Had Amazon given me the option, I think I would have given this 3.5 stars. It's a beautifully written book which is, at times, touching, funny, tense and always intelligent. I certainly devoured it. Nevertheless, I found it a lesser novel to Wolf Hall for several reasons. (Minor spoilers below if you are not familiar with Tudor history).

Firstly, whilst it carried on the tale of Cromwell, I didn't feel that it added much thematically to what had already been explored in Wolf Hall. There were additional considerations on statecraft and age but so much territory had already been covered that it felt like an addendum to the previous novel rather than a discreet work. Compare it, for example, to "I, Claudius" and "Claudius the God", which tell two halves of a story but use the two halves to explore quite distinct themes; consequently, both Claudius novels feel fresh in a way that Bring up the Bodies doesn't.

I also found the plot less rewarding - I think because it deals with a difficult transitory period concerning the pomp and fall of Anne Boleyn. Therefore, the actions lend themselves less easily to a novel than the passage of Cromwell from Putney bruiser to Master of the Rolls and Secretary to the King as told in Wolf Hall. There is a less clear direction of travel for our main protagonist and he has less agency in the journey he goes on, at times seemingly 'going through the motions'. This sets up some nice comparisons with the fall of Wolsey but I couldn't escape the feeling that the interrogation of Boleyn's lovers, for example, was a less brilliant literary execution (pardon the pun) than that of Thomas More in the first novel. It just seemed more pedestrian and, I think, that is because Mantel had less juicy historical ingredients to play with.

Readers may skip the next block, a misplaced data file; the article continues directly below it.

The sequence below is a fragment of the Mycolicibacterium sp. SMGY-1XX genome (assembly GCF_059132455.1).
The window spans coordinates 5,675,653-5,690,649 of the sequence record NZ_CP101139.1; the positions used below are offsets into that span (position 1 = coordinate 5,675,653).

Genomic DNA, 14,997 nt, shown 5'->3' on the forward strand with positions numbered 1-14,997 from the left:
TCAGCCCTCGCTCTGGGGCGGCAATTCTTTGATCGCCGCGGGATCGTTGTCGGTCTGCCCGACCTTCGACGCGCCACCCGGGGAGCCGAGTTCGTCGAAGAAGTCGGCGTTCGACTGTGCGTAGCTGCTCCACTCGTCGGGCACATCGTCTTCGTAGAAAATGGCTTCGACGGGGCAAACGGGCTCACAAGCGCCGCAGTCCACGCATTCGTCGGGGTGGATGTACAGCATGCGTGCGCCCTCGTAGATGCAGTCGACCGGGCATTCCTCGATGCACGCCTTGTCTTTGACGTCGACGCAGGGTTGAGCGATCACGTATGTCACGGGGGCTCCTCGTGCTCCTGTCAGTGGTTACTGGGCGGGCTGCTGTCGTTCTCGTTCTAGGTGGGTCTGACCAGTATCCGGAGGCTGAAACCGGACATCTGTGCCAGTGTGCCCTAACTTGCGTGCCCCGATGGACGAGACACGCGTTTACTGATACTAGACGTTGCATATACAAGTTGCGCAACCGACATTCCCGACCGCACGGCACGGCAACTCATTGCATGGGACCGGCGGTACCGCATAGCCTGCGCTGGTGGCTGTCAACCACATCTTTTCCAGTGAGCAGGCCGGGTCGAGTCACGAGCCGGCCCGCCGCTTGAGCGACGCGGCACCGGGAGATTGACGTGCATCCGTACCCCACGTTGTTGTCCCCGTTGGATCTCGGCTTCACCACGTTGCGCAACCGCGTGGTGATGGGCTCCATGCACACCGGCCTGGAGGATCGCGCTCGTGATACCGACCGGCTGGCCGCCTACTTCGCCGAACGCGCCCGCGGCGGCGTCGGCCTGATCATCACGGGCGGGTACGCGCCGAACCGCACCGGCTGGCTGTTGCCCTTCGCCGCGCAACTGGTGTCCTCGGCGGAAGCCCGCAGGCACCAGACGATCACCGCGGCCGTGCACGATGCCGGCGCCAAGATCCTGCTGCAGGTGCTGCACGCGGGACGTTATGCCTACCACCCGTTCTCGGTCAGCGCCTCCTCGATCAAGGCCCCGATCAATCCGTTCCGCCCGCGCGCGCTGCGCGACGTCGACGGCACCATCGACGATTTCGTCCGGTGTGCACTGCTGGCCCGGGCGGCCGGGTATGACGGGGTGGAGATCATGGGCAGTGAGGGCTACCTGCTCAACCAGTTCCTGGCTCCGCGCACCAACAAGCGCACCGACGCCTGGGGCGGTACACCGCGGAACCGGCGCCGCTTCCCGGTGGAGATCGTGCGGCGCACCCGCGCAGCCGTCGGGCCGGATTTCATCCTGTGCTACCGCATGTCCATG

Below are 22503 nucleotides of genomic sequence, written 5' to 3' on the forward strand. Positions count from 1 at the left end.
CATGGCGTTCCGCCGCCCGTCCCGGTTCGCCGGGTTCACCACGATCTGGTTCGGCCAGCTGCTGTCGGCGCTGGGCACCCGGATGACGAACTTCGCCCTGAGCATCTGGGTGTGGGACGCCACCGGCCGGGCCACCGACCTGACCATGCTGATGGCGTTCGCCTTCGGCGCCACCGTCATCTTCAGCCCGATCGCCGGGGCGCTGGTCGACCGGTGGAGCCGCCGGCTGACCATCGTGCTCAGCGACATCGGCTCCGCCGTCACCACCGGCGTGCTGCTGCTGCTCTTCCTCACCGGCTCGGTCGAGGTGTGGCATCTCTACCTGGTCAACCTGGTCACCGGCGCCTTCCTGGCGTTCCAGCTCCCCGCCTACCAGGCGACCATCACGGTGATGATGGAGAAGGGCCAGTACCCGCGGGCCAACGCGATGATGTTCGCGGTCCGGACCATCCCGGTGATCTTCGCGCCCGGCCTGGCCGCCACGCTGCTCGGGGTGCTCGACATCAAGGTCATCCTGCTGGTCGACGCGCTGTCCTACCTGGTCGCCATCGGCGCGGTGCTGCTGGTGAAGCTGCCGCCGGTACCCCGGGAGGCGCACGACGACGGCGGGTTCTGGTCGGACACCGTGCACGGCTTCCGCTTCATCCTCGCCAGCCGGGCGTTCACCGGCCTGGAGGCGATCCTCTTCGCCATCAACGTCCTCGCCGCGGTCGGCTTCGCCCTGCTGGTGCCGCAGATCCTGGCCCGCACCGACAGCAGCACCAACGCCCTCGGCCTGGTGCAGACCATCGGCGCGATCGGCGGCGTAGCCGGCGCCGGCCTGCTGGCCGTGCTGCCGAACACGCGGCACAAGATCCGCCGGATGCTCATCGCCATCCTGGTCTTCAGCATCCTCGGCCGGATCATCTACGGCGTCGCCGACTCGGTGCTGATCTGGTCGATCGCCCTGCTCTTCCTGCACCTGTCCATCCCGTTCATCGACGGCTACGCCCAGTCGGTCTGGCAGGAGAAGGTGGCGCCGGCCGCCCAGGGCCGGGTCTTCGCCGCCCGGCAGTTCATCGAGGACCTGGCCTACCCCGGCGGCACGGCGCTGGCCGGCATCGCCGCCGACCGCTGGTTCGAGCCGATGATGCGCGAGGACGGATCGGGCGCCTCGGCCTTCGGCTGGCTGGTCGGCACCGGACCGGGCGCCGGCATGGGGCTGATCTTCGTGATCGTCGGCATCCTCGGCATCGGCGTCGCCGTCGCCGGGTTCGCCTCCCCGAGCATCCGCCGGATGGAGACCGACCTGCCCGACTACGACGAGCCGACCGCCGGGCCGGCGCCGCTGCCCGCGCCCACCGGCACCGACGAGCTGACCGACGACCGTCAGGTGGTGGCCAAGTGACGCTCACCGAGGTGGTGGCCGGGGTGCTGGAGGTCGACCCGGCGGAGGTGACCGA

I can't help but feel that this is a bridging novel (I believe there is a third novel en route?) and, consequently, is largely designed to get the main characters from the end of Wolf Hall (the 'rise of Cromwell') to the beginning of the next novel (the 'fall of Cromwell'). That is not to say that it isn't good - it is very good - but whereas Wolf Hall was a book that functioned wonderfully as a self contained exploration of plot, character and theme this novel lacks both the internal coherence of those three factors and the excitement of so much novelty and invention.

I can't help but wish that Mantel had cleansed her pallet with another project between Wolf Hall and Bring up the Bodies so she could come to the material fresh. Sadly, I imagine that the effort of holding the life of Cromwell and the constituent themes of the book is too taxing to break it up like that!